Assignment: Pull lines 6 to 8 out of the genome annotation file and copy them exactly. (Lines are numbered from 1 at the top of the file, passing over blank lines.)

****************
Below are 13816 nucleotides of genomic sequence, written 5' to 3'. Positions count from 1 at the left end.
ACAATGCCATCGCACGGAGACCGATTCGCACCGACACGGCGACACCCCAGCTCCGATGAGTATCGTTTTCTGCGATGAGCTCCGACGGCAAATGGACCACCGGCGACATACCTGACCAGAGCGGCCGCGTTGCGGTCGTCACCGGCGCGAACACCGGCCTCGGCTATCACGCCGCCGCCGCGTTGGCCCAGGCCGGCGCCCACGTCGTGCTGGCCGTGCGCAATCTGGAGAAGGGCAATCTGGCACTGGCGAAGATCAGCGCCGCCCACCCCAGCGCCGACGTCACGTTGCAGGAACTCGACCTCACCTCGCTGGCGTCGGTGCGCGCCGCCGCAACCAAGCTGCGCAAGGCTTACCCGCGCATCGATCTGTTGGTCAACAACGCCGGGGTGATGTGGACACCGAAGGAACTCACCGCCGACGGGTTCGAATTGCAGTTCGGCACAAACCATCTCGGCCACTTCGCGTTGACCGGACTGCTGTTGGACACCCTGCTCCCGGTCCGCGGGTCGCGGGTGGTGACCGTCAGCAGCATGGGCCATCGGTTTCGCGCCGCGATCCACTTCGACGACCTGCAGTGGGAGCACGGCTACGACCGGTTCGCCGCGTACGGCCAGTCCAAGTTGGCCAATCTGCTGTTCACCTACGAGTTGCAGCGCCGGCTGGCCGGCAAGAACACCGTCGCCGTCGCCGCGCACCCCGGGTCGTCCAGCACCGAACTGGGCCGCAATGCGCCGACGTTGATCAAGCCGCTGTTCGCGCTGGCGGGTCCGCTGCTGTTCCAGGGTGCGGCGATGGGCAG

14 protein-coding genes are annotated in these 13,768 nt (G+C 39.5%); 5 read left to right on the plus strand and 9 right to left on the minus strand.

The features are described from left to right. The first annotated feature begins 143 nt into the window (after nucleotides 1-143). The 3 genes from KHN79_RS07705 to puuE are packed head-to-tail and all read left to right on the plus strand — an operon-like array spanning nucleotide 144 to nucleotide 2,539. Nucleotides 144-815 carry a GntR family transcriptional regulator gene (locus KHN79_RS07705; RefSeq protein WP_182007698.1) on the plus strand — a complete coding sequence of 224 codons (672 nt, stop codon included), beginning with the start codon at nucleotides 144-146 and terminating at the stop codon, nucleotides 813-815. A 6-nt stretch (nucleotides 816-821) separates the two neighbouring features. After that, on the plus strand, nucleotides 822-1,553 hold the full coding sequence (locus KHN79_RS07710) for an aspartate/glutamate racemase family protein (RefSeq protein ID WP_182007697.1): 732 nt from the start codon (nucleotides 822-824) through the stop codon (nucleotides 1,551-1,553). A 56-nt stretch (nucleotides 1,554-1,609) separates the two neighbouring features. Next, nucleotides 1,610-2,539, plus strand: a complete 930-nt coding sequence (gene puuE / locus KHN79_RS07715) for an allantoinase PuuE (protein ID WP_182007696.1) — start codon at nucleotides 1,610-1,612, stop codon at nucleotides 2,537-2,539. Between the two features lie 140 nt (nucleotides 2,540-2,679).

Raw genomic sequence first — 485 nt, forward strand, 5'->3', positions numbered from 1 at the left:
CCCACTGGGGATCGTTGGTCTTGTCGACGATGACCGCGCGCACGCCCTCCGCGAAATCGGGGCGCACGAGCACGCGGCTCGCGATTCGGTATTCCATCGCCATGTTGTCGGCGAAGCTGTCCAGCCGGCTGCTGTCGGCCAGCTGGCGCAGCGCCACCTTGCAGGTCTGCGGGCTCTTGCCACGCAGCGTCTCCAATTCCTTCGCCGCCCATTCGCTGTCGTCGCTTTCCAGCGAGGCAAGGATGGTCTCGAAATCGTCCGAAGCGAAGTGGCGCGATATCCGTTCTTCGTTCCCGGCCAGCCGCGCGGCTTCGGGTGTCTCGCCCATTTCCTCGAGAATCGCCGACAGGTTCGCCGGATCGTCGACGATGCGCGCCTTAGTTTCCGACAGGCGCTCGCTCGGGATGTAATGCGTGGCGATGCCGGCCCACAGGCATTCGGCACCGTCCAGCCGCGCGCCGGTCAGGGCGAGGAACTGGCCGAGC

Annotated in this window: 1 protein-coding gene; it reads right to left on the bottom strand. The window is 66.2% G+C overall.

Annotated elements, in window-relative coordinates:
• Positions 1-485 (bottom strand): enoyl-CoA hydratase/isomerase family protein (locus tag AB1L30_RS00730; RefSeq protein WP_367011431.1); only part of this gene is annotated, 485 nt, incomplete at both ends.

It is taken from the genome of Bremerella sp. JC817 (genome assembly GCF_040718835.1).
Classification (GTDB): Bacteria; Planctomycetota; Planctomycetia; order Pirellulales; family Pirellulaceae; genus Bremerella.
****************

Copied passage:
CCCACTGGGGATCGTTGGTCTTGTCGACGATGACCGCGCGCACGCCCTCCGCGAAATCGGGGCGCACGAGCACGCGGCTCGCGATTCGGTATTCCATCGCCATGTTGTCGGCGAAGCTGTCCAGCCGGCTGCTGTCGGCCAGCTGGCGCAGCGCCACCTTGCAGGTCTGCGGGCTCTTGCCACGCAGCGTCTCCAATTCCTTCGCCGCCCATTCGCTGTCGTCGCTTTCCAGCGAGGCAAGGATGGTCTCGAAATCGTCCGAAGCGAAGTGGCGCGATATCCGTTCTTCGTTCCCGGCCAGCCGCGCGGCTTCGGGTGTCTCGCCCATTTCCTCGAGAATCGCCGACAGGTTCGCCGGATCGTCGACGATGCGCGCCTTAGTTTCCGACAGGCGCTCGCTCGGGATGTAATGCGTGGCGATGCCGGCCCACAGGCATTCGGCACCGTCCAGCCGCGCGCCGGTCAGGGCGAGGAACTGGCCGAGC

Annotated in this window: 1 protein-coding gene; it reads right to left on the bottom strand. The window is 66.2% G+C overall.

Annotated elements, in window-relative coordinates: